3. Increased productivity

Six Sigma works by identifying and attacking the root of the problem and preventing it from reoccurring in the future. The methodology simultaneously optimizes the processes, allowing every team member to operate at maximum efficiency. So instead of spending time fixing problems that should have been avoided or mitigated, teams can spend more time on the things that bring the highest ROI.

4. Better quality and increased customer satisfaction

The better the quality of products and services you offer, the more satisfied your customers will be. As we’ve mentioned before, Six Sigma is all about reducing flaws. Once you’ve streamlined your processes, you can consistently provide your customers with superior quality products and services.

5. Reduced costs

Inefficient processes and poor quality products come with many expenses that drastically lower the company’s revenue. It costs money (a lot of it) to make design, engineering, and management changes. With low-quality products comes low customer satisfaction that can lead to a loss of clients. Six Sigma’s goal is to nip such types of mistakes before they happen.

Six Sigma Methodologies

Six Sigma has two sub-methodologies that you can use to tailor this approach to a specific project or industry. Though the goal is the same––improving processes, there are a few key differences between the two sub-methodologies.

Let’s explore each further.

The DMAIC Roadmap

DMAIC works best for an existing business process. It includes five phases:

Define: This step involves figuring out the business problem and defining goals, setting objectives and project scope, and the timeline for completion.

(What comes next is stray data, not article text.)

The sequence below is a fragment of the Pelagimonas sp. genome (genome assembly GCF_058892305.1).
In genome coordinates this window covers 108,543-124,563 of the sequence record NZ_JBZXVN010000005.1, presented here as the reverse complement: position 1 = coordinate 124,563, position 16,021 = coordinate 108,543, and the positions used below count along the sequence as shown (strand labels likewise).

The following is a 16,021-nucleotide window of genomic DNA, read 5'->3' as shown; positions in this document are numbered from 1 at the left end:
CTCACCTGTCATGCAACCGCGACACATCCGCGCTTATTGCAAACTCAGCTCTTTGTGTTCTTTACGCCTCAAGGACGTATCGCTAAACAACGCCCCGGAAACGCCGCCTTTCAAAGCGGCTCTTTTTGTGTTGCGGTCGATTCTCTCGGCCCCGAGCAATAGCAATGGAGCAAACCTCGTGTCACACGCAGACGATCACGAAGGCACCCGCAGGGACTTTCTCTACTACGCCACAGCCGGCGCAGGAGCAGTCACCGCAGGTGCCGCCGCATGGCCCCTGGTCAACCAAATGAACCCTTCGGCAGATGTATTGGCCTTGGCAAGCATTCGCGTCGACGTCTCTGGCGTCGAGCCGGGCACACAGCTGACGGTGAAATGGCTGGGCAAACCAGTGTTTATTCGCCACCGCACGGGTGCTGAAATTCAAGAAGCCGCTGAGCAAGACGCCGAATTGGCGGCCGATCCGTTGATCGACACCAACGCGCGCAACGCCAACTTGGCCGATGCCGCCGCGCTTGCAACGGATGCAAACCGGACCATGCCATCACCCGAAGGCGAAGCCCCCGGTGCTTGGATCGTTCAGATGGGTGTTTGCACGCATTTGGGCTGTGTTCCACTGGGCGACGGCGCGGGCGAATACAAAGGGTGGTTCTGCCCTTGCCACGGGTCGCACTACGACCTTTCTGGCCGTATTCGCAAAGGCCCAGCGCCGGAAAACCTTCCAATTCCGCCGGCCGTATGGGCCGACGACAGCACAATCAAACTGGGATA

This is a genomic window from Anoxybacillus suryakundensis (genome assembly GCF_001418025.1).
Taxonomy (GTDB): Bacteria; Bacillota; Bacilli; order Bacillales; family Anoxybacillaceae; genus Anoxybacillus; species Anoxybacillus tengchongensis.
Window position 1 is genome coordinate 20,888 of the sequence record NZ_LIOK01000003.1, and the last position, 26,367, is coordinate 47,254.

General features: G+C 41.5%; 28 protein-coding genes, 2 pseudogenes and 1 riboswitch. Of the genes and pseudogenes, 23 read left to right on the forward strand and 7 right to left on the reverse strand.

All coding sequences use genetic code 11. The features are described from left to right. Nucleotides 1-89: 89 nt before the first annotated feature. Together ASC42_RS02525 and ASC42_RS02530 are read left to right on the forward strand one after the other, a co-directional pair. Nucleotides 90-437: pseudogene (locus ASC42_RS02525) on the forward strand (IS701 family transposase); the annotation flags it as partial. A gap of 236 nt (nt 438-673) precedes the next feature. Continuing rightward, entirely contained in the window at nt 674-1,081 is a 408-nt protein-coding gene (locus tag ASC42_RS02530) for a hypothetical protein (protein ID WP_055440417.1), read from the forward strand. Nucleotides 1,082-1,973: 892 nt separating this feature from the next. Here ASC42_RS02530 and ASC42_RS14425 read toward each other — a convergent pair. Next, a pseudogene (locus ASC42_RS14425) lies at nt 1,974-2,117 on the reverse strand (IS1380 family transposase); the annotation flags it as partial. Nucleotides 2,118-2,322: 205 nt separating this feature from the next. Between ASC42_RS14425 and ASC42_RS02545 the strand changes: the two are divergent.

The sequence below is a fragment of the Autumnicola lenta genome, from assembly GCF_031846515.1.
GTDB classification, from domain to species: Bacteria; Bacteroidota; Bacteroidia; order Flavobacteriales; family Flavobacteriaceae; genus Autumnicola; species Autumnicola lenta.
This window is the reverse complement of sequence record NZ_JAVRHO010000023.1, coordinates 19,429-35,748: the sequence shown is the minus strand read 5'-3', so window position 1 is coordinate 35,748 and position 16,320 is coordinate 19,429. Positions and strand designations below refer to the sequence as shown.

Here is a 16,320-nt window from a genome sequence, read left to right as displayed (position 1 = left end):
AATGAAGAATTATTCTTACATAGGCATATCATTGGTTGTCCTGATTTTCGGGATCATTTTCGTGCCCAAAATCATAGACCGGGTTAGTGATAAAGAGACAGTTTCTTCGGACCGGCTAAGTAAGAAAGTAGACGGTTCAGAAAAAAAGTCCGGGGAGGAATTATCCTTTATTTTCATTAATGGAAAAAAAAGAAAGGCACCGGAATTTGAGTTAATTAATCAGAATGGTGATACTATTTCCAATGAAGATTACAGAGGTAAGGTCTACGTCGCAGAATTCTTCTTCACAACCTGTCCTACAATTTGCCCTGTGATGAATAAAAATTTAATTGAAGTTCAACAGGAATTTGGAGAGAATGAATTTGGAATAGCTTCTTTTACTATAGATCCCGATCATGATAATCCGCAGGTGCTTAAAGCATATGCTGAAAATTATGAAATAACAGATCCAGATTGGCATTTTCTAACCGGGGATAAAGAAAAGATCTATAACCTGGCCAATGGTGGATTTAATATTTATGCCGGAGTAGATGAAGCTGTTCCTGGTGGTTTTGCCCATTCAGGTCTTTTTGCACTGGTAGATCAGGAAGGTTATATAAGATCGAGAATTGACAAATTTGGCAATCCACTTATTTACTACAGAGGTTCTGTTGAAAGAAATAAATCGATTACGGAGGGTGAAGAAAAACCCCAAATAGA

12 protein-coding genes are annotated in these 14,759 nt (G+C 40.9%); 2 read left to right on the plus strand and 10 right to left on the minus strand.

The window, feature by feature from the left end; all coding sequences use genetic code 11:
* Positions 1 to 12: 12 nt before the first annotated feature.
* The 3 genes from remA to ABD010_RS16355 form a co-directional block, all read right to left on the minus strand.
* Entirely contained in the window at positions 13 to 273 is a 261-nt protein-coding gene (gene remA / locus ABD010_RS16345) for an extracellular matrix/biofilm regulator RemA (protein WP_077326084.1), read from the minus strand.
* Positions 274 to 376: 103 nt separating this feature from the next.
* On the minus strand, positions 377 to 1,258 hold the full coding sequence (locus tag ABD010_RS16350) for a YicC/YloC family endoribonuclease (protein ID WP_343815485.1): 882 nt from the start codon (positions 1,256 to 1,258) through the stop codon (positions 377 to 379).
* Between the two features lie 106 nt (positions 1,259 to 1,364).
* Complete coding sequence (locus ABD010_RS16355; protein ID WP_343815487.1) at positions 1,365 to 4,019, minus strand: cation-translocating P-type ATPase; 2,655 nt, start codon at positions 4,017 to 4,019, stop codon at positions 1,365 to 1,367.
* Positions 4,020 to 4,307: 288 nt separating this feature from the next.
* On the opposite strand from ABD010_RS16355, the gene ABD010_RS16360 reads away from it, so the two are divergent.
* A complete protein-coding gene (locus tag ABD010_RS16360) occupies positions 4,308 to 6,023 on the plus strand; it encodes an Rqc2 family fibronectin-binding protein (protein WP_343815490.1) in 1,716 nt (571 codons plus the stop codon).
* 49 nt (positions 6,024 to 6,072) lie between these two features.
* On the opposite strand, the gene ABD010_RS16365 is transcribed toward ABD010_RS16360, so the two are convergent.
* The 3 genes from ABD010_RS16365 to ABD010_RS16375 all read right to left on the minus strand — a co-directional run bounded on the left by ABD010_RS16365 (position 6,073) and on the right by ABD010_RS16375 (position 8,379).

Measure: Once you’ve figured out what the problem is and how to address it, next, you determine what will be measured and how.
Analyze: Here, you collect and analyze data to identify what is preventing the progress of the process so that you can eliminate it.
Improve: In this stage, you test and implement solutions to the problems you identified so that you can eliminate root causes and prevent them from coming up again.
Control: Monitor the improvements you make to ensure that they’re sustainable. Create a control plan to assess the stability of the modifications and update it as needed.

The DMADV Framework

 

DMADV works best when creating a process that doesn’t yet exist. It also includes five phases:

Define: Here, you establish your client’s or customer’s need and set realistic goals that will meet that need.
Measure: Next, you use data to assess those customer needs, how customers respond to a product or service, and how the product or service is performing.
Analyze: Use data collected to create new goals or designs to meet customer or client needs.
Design: Now that you know the clients’ needs, create a product, service, or process to better address that need.
Verify: Finally, test the design to verify that the product, service, or process can efficiently address customer needs.

The Six Sigma Certification

While anyone can apply Six Sigma principles, getting the Six Sigma certification guarantees that you have a standard level of knowledge about this methodology.

The different levels of Six Sigma certifications are organized by belt color, like in karate, indicating varying levels of expertise and training.

Here are the different Six Sigma certification levels:

Six Sigma Belts